How can it be that MTTR and MTBF is not getting better? Well if the systems you are using are designed decades ago using methodologies that can’t scale to modern environments, that’s the result.

Today’s IT environments utilize a mix of legacy technology (including mainframes and unix systems), which have to work with on-premise virtualized environments as well as cloud environments that are a mix of private, public and even hybrid environments and also interface with leading-edge ideas such as blockchain and IOT actuators and sensors. These environments take the minds of many thousands of experts to implement, so it’s not surprising that when problems occur, they are hard to solve.

But being hard to solve is not an excuse, it never has been, and it never will be.

Hard problems need innovation to overcome.

And that brings be back around to the third rail.

Imagine if there was a simple way to sit on the shoulder of a user’s request and follow it through the whole of your IT environment, taking note of every system that it touches and how much effort it takes each system to process the user’s need. Even if a user’s request were to require multiple systems to handle different elements in parallel and eventually all the elements of the request were coalesced back into a number of responses that could be viewed as the user experienced it.

Imagine that a simple way of analytically visualizing the transaction that a user made, with all the relevant performance data from the entire environment overlaid on the transaction. Now you would be able to quickly review exactly where any issue took place, even if the issue was across many systems.

All of a sudden, the idea of the third rail wouldn’t be so scary. You would be able to spot problems, even complex ones easily, avoiding war rooms and CAPA meetings. You could even use machine learning to compare the progress of each transaction and predict the likelihood of an issue based on historical data allowing for predictive alerts and actions to be taken before a user was ever to see a performance issue. And you could do all of this without drama, even without needing to rip and replace existing processes, actually using what already exists and supplementing it in ways that the business can manage.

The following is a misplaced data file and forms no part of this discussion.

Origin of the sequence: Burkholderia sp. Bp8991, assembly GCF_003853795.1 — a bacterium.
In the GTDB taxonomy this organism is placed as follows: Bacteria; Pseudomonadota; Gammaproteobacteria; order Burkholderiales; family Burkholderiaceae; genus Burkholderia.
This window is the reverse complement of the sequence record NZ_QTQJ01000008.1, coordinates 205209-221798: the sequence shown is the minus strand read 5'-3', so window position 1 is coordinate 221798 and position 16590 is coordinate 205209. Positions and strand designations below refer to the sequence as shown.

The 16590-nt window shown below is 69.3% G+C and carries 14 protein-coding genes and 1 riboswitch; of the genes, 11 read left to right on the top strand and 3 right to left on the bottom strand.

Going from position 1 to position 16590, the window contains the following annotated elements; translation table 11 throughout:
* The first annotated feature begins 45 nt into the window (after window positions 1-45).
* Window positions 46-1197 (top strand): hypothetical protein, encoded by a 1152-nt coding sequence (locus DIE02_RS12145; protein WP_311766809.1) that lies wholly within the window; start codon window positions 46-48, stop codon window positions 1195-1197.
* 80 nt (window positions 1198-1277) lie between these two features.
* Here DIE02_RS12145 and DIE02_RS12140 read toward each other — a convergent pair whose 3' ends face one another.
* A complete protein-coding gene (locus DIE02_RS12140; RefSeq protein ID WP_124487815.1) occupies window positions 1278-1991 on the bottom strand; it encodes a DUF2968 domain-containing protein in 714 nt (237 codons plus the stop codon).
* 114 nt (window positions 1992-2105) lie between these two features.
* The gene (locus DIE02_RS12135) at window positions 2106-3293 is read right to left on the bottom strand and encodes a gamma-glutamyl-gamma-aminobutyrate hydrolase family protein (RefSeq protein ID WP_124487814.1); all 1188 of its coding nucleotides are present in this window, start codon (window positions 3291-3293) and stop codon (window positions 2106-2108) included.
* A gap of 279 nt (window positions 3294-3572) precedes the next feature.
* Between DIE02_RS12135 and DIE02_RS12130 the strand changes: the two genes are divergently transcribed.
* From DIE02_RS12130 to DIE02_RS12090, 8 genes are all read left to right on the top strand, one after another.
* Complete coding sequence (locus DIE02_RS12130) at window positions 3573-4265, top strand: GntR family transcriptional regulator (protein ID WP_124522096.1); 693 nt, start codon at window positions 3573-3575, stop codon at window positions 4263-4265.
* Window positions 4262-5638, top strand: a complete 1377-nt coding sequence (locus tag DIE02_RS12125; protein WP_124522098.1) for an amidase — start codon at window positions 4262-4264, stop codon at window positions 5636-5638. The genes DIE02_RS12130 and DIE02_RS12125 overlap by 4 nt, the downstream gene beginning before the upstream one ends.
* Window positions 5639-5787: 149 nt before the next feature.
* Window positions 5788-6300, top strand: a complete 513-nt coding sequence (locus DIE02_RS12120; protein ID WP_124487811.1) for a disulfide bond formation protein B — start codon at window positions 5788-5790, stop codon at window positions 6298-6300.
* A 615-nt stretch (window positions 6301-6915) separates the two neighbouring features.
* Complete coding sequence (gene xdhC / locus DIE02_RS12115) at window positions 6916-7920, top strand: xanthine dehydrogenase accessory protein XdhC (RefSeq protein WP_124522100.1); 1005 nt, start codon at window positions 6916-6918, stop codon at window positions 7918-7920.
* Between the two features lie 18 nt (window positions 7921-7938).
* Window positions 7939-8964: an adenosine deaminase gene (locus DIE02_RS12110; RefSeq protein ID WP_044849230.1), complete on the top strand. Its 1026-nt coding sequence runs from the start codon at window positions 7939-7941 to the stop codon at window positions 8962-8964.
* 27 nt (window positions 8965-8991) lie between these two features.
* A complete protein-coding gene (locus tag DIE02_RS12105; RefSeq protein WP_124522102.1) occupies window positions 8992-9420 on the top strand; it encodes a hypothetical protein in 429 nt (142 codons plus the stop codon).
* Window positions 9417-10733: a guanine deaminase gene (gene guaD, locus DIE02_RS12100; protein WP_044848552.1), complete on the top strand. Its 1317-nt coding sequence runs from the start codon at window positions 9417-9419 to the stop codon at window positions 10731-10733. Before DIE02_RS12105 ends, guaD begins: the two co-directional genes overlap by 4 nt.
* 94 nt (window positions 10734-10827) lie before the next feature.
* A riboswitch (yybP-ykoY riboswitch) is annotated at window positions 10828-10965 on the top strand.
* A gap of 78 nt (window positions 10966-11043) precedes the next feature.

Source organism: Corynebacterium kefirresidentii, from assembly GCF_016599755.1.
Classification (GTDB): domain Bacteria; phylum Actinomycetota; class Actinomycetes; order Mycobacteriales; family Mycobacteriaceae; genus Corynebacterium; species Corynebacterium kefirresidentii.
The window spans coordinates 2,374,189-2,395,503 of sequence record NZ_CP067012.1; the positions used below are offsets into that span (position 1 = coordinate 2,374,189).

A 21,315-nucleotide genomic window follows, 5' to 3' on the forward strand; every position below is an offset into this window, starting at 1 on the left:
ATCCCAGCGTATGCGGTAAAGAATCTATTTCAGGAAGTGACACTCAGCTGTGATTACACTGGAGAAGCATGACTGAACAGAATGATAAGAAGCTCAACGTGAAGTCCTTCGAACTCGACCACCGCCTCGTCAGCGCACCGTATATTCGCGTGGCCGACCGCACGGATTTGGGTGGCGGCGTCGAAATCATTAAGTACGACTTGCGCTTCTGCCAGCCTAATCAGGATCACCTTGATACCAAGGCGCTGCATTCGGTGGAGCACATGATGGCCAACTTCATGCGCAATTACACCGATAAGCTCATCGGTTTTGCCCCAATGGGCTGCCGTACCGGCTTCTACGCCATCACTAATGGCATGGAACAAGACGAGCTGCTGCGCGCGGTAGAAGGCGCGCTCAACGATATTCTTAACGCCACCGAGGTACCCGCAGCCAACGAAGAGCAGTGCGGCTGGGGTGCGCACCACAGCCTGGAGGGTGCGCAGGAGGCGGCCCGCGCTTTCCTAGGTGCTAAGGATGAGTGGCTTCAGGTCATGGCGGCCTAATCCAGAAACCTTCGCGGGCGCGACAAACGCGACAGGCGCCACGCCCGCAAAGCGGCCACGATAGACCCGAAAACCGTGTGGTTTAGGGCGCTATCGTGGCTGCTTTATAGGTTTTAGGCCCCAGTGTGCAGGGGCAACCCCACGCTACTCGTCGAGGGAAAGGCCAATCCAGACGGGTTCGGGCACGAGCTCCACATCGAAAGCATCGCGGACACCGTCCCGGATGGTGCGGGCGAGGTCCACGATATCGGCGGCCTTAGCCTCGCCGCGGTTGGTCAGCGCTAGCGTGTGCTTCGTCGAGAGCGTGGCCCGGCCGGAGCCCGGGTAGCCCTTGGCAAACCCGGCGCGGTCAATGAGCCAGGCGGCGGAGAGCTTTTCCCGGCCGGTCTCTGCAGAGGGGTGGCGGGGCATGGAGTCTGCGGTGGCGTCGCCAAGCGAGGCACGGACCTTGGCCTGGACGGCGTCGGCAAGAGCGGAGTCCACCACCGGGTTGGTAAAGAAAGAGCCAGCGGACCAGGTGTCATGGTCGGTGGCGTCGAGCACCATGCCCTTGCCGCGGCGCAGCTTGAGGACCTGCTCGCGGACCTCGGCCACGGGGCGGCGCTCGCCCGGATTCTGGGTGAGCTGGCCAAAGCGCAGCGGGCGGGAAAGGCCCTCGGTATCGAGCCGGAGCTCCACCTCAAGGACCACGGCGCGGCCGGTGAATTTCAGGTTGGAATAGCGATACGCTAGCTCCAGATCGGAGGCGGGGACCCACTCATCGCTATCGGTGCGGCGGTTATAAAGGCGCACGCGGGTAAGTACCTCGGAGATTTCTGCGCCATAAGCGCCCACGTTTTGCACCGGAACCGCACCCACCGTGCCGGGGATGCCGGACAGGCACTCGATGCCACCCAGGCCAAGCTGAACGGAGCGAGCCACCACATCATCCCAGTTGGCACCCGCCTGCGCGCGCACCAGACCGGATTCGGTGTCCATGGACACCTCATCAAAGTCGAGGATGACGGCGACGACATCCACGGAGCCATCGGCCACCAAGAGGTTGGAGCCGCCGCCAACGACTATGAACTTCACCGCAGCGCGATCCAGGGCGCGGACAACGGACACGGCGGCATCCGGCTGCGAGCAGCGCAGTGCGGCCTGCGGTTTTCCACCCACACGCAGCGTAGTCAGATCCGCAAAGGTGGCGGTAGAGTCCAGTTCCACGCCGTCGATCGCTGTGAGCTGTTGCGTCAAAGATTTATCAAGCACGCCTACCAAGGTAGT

This is not just possible, it’s in production with many of the most innovative companies in the world, and it’s based on the products of just one company Nastel Technologies.

Today Nastel Technologies is the only company that exploits the contents of messaging middleware messages to abstract business understanding from them and use this to monitor and analyze application performance.

Nastel Understands that there is a deeply political undercurrent that pervades the IT and commercial arms of every enterprise, a siloed mentality that bleeds efficiency, and effectiveness and causes massive underperformance and overspend. We address this issue head-on and provide a viable solution to reduce costs, improve performance and literally reinvent large parts of the IT Operations process.

When we get in front of decision makers, they have an epiphany that changes their outlook to such an extent that we win deals against the largest, most entrenched competitors continually.

Is Nastel Technology the answer to your specific third rail issue? Ask us, we’d love to have that chat.

Nastel Technologies uses machine learning to detect anomalies, behavior and sentiment, accelerate decisions, satisfy customers, innovate continuously.  To answer business-centric questions and provide actionable guidance for decision-makers, Nastel’s AutoPilot® for Analytics fuses:

  • Advanced predictive anomaly detection, Bayesian Classification and other machine learning algorithms
  • Raw information handling and analytics speed
  • End-to-end business transaction tracking that spans technologies, tiers, and organizations
  • Intuitive, easy-to-use data visualizations and dashboards

If you would like to learn more, click here.